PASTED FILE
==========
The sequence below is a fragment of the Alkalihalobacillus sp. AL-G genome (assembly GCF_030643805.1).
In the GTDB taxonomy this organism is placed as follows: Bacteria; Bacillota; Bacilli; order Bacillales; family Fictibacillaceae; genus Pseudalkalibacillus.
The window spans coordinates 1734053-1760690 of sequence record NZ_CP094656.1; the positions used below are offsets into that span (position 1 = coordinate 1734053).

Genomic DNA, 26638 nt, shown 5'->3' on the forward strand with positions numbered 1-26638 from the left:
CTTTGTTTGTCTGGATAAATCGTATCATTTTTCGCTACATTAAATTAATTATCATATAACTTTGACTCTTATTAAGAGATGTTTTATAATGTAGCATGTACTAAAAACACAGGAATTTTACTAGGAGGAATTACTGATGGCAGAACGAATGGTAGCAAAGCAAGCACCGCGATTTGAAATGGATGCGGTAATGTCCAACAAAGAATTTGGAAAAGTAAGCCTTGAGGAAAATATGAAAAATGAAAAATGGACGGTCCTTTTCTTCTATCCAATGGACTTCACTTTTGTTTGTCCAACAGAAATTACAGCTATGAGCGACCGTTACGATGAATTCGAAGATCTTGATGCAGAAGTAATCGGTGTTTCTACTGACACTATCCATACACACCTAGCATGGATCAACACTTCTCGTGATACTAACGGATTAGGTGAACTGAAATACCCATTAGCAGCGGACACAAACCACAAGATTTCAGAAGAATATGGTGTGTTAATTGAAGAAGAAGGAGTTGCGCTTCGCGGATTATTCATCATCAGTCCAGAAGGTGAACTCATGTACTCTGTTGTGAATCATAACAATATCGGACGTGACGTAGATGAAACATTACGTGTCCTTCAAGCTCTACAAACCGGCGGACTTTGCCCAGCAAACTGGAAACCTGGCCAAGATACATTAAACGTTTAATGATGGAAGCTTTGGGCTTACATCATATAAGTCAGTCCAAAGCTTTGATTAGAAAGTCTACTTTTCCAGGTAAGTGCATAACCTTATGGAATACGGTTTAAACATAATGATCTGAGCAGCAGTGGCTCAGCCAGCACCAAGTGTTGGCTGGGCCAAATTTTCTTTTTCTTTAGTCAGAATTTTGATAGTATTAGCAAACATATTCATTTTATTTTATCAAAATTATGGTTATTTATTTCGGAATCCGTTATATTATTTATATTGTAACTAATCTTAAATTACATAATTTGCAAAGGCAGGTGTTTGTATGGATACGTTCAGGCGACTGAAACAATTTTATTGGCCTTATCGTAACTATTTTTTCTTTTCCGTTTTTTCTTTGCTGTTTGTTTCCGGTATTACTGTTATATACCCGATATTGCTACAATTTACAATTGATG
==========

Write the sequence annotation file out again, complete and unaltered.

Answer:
The sequence below is a fragment of the Alkalihalobacillus sp. AL-G genome (assembly GCF_030643805.1).
In the GTDB taxonomy this organism is placed as follows: Bacteria; Bacillota; Bacilli; order Bacillales; family Fictibacillaceae; genus Pseudalkalibacillus.
The window spans coordinates 1734053-1760690 of sequence record NZ_CP094656.1; the positions used below are offsets into that span (position 1 = coordinate 1734053).

Genomic DNA, 26638 nt, shown 5'->3' on the forward strand with positions numbered 1-26638 from the left:
CTTTGTTTGTCTGGATAAATCGTATCATTTTTCGCTACATTAAATTAATTATCATATAACTTTGACTCTTATTAAGAGATGTTTTATAATGTAGCATGTACTAAAAACACAGGAATTTTACTAGGAGGAATTACTGATGGCAGAACGAATGGTAGCAAAGCAAGCACCGCGATTTGAAATGGATGCGGTAATGTCCAACAAAGAATTTGGAAAAGTAAGCCTTGAGGAAAATATGAAAAATGAAAAATGGACGGTCCTTTTCTTCTATCCAATGGACTTCACTTTTGTTTGTCCAACAGAAATTACAGCTATGAGCGACCGTTACGATGAATTCGAAGATCTTGATGCAGAAGTAATCGGTGTTTCTACTGACACTATCCATACACACCTAGCATGGATCAACACTTCTCGTGATACTAACGGATTAGGTGAACTGAAATACCCATTAGCAGCGGACACAAACCACAAGATTTCAGAAGAATATGGTGTGTTAATTGAAGAAGAAGGAGTTGCGCTTCGCGGATTATTCATCATCAGTCCAGAAGGTGAACTCATGTACTCTGTTGTGAATCATAACAATATCGGACGTGACGTAGATGAAACATTACGTGTCCTTCAAGCTCTACAAACCGGCGGACTTTGCCCAGCAAACTGGAAACCTGGCCAAGATACATTAAACGTTTAATGATGGAAGCTTTGGGCTTACATCATATAAGTCAGTCCAAAGCTTTGATTAGAAAGTCTACTTTTCCAGGTAAGTGCATAACCTTATGGAATACGGTTTAAACATAATGATCTGAGCAGCAGTGGCTCAGCCAGCACCAAGTGTTGGCTGGGCCAAATTTTCTTTTTCTTTAGTCAGAATTTTGATAGTATTAGCAAACATATTCATTTTATTTTATCAAAATTATGGTTATTTATTTCGGAATCCGTTATATTATTTATATTGTAACTAATCTTAAATTACATAATTTGCAAAGGCAGGTGTTTGTATGGATACGTTCAGGCGACTGAAACAATTTTATTGGCCTTATCGTAACTATTTTTTCTTTTCCGTTTTTTCTTTGCTGTTTGTTTCCGGTATTACTGTTATATACCCGATATTGCTACAATTTACAATTGATG